D75P 34R HNC Computer Architecture 1

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Nov 2, 2013 (3 years and 7 months ago)

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D75P 34R

HNC Computer Architecture 1

Week 9

The Processor, Busses and
Peripherals

© C Nyssen/Aberdeen College 2003

All images © C Nyssen /Aberdeen College unless otherwise stated

Prepared 8/12/04

To begin with we will look at the Central Processing
Unit, or “Processor”.

This is the “classic” diagram of a CPU.

It is not based on any particular model, but most will
have these seven components.

The CPU contains of a number of registers.

A register is an area for storing information in a binary
format. They are typically made of tiny capacitors (a
component capable of holding an electrical charge).


Capacitors can be either charged (1) or discharged (0)
allowing the storage of binary values.


Various types of capacitor, used for different purposes. An old name for a capacitor
is a
condenser.


The Control Unit.


An average,
modern Control
Unit uses about 27
million transistors
and capacitors.


It will also contain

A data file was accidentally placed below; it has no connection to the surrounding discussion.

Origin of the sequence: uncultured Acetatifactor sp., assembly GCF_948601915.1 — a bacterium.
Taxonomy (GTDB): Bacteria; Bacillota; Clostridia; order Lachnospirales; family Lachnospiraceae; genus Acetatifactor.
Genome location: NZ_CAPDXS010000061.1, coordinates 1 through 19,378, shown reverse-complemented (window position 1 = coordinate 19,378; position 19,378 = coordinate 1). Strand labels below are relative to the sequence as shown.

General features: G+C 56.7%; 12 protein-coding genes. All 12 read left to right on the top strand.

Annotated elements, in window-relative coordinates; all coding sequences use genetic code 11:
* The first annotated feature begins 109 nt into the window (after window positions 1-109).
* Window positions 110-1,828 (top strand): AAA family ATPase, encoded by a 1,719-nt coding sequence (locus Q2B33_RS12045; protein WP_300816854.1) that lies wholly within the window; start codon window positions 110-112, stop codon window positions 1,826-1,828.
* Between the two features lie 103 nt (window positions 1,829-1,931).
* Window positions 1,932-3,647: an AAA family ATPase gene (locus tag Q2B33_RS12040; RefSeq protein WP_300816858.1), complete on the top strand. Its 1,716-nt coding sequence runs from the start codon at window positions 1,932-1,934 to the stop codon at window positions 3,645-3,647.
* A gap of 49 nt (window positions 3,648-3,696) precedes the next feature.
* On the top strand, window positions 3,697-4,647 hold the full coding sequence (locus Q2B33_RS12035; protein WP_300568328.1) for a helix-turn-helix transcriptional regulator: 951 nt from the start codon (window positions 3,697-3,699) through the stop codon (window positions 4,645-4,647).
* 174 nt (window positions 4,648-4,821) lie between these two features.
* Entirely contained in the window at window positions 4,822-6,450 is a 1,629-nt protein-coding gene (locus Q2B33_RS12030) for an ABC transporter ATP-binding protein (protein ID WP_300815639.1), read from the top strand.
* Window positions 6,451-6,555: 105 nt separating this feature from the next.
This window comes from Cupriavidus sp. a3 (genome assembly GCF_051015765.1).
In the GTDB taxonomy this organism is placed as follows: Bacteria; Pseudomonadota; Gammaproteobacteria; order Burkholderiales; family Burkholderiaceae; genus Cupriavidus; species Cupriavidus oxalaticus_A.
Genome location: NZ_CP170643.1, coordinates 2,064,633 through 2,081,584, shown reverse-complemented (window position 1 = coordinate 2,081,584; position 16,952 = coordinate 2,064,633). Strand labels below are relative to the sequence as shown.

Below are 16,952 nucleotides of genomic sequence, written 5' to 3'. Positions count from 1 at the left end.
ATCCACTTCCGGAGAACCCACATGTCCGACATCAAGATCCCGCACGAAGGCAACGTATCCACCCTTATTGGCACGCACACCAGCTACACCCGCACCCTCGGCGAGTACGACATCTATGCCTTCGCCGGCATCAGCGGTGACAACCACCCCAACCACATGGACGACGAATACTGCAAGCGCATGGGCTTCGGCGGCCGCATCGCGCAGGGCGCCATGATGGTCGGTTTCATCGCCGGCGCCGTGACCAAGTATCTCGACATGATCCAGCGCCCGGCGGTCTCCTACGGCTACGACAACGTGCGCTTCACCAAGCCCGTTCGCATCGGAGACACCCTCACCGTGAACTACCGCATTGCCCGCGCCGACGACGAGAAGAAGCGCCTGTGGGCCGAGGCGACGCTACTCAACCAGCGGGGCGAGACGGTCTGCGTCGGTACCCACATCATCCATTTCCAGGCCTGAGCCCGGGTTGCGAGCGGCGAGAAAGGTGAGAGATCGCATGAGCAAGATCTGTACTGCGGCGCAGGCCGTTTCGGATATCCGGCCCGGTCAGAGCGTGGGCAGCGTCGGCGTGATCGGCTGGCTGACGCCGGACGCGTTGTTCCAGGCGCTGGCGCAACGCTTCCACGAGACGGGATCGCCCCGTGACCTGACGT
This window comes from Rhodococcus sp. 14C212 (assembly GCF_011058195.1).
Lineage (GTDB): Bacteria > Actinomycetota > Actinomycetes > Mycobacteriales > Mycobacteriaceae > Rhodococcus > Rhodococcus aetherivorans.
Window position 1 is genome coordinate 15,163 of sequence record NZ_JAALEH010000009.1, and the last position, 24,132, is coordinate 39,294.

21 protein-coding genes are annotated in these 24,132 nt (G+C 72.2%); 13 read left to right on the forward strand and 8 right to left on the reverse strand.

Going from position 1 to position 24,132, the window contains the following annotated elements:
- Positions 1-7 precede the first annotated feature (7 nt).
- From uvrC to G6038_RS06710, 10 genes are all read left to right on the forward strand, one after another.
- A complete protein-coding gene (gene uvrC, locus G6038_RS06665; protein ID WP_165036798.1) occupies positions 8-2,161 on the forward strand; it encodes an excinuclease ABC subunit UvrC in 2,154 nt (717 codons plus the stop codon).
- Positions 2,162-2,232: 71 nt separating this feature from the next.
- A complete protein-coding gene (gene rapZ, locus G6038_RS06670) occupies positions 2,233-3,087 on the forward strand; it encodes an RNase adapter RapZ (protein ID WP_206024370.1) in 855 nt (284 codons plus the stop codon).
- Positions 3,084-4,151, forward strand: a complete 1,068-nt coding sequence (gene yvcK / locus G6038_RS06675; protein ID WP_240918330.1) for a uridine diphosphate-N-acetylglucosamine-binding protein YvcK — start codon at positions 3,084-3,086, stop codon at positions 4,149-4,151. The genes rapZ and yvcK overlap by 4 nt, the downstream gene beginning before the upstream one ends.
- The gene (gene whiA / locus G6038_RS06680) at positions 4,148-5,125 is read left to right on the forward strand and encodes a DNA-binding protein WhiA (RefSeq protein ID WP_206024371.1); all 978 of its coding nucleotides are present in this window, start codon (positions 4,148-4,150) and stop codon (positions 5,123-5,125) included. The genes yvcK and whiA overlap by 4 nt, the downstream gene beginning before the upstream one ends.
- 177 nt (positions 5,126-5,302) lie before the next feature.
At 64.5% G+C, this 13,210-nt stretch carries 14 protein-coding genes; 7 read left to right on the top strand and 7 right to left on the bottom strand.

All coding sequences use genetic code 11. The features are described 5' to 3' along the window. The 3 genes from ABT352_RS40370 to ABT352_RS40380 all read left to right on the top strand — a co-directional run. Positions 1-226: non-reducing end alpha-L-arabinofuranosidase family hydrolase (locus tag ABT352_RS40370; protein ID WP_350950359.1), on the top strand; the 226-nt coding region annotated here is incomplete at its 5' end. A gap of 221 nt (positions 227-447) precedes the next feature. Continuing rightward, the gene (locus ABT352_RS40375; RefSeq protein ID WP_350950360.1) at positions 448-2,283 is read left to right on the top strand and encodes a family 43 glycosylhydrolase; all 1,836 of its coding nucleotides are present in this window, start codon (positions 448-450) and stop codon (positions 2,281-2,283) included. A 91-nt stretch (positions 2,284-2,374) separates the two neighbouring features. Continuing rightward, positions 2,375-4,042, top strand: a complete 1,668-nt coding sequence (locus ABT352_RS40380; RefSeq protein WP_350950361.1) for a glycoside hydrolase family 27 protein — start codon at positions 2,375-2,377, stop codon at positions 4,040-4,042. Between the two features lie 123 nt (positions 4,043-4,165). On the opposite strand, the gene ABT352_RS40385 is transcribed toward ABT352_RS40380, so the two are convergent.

a Decoder unit and
the System Clock.

The clock is a tiny crystal of
pure silicon, with an
electrical current passed
across it. This makes it
oscillate at very high speeds
-

in a 1 GHz processor it will
vibrate 1,000,000,000 times
per second.

The decoder consists of transistors and capacitors.
When it receives a program instruction, it interprets
the binary code.

The CU needs a “workspace” where it can decode any
instructions it receives.

This is called the
Instruction Register
.

Whenever a program is about to be run, the binary code
is first loaded into the RAM (Random Access Memory).


The CU then “imports” it’s instructions from the RAM.


But the CPU needs to know from which address in the
RAM
-

the
Memory Address Register

points to the right
one.

But how does the MAR know where to point?

(Sometimes) the
Program Counter

tells it.

The Program Counter also keeps track of what point in
the program we have reached.

The data and instructions may only enter or leave the
CPU by one “portal” or buffer.

This is the
Memory Data

(Memory Buffer) Register.

When performing calculations or Boolean logic, data is
sent to the
Arithmetic and Logic Unit
.

The ALU also consists of capacitors and transistors. It
is usually depicted as a “V” shape in diagrams.

Like the CU, the ALU needs a “workspace” to
manipulate values.

This is called the
Accumulator
.

The seven components shown are essential to the
CPU. Different models will have many, more
registers in addition to those shown here.

Whenever a program is running, it must first be loaded into RAM.
RAM is divided up into cells, each with a unique number.

Each cell contains part of the program code, stored in a binary
format.

The CPU accesses each RAM cell in turn, retrieves the fragment of
code and processes (runs) it.

The RAM chips sit apart from the CPU on the motherboard. For
the data values to transfer from one place to the other, there must